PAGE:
According to the director, office of customer service, Metro is working toward acceptance of more open standard farecards. The current farecards, using Cubic Go-Card technology, are in compliance with some parts of ISO 14443, the standard for contactless ID cards, but are still proprietary. Metro is not able to accept other types of farecards at this time.
The process requires compatibility between open standard farecards and the corresponding readers. Cubic’s Tri-reader (pdf), capable of reading Go-Cards as well as ISO 14443 farecards, is installed in bus fareboxes throughout the region, and Metro is working on installing compatible readers for Metrorail over approximately the next year. Once the card readers and software are upgraded, Metro can start working on investigating whether another farecard could be accepted.
The Director of Customer Service stated that “Metro has the rights and capability to connect readers from sources other than Cubic to our equipment.” I’m assuming that readers from other sources will generally not be compatible with the current Smartrip, based on Cubic technology, so that’s a right that will likely only be exercised once Metro is able to change the farecard standard.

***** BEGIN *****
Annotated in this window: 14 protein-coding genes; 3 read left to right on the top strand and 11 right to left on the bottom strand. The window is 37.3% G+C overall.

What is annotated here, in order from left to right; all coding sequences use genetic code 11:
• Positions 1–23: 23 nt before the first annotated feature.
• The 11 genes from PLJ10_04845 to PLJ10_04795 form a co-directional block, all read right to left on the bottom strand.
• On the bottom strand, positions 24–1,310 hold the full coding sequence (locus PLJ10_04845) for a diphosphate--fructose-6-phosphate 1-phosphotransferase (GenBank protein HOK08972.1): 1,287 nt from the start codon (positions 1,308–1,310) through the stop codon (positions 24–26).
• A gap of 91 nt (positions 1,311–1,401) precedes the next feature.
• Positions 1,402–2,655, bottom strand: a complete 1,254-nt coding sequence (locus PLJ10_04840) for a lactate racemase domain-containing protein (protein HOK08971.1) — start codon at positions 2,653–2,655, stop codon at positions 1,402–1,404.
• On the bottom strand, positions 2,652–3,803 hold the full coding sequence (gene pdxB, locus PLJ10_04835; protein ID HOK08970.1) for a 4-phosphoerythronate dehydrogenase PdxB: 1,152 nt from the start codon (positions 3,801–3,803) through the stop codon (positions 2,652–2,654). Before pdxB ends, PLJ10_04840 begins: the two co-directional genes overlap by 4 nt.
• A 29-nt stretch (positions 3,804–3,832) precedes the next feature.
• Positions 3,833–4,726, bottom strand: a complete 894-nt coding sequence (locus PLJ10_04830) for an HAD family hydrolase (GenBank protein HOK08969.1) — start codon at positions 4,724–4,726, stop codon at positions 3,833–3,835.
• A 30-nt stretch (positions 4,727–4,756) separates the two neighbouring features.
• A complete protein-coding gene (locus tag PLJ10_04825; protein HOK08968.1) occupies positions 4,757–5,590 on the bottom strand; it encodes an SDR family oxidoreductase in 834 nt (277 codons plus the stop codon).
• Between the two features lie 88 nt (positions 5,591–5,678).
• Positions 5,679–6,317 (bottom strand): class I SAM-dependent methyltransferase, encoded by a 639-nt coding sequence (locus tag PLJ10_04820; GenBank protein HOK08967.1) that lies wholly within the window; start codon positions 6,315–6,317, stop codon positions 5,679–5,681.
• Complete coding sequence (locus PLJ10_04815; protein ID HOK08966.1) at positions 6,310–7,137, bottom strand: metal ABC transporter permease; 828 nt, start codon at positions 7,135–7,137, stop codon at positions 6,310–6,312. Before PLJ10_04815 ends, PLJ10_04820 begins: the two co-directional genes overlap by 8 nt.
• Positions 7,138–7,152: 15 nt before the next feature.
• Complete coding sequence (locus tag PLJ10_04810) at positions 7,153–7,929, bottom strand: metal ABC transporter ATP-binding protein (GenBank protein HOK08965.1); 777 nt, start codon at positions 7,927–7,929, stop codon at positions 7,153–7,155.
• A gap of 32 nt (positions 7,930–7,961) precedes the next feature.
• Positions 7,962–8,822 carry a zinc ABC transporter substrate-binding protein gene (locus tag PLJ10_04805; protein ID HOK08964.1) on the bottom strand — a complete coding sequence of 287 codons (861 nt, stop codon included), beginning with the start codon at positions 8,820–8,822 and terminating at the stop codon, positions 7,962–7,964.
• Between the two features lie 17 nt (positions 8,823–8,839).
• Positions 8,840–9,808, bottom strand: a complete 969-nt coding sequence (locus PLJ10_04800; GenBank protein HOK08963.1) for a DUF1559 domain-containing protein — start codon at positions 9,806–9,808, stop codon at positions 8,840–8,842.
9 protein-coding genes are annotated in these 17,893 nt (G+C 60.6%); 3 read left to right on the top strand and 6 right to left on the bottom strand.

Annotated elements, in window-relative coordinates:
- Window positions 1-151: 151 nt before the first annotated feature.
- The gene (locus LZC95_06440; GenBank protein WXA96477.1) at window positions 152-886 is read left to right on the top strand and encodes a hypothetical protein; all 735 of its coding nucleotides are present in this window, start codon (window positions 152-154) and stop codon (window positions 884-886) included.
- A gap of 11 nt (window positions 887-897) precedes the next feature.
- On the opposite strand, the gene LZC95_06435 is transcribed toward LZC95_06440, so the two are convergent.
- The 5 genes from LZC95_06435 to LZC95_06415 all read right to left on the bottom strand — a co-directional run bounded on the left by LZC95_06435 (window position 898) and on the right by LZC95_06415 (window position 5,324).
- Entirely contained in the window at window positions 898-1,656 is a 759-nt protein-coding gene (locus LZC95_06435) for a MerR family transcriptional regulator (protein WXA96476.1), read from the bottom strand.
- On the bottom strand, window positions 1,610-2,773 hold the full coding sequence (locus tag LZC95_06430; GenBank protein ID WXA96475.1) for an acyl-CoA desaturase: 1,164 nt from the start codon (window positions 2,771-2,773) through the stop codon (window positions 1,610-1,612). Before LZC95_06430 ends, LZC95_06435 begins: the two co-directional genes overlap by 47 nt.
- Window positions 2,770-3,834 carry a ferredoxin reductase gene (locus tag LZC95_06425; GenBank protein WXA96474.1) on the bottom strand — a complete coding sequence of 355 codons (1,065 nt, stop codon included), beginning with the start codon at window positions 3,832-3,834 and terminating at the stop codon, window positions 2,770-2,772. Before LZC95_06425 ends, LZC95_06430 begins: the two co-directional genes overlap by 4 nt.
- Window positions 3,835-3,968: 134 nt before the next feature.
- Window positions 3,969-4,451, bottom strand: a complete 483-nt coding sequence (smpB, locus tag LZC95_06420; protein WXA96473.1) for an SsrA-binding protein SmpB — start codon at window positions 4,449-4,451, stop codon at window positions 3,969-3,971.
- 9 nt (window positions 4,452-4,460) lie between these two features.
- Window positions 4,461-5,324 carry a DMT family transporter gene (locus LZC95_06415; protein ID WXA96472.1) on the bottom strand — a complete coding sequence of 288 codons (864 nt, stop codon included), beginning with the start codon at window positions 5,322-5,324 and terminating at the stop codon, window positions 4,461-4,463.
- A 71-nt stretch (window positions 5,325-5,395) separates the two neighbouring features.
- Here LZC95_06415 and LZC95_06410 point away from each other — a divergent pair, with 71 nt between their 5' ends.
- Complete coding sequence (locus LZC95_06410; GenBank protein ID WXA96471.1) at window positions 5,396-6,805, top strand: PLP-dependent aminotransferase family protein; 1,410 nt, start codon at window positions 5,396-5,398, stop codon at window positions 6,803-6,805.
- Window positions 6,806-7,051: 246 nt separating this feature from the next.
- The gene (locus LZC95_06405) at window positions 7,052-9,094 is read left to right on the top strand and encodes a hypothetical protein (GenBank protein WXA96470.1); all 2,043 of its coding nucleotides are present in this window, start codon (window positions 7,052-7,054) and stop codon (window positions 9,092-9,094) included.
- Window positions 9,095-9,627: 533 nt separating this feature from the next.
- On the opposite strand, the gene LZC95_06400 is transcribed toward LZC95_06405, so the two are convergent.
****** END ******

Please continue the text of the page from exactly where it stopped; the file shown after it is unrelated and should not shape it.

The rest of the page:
Hopefully, once Metro moves to a more open standard farecard, they will be able to get better service from the vendor, including better programming support with open software standards. Also, competition between card providers might bring down the cost of purchasing a new Smartrip card as well as providing other products and form factors like keychains or paper disposable options.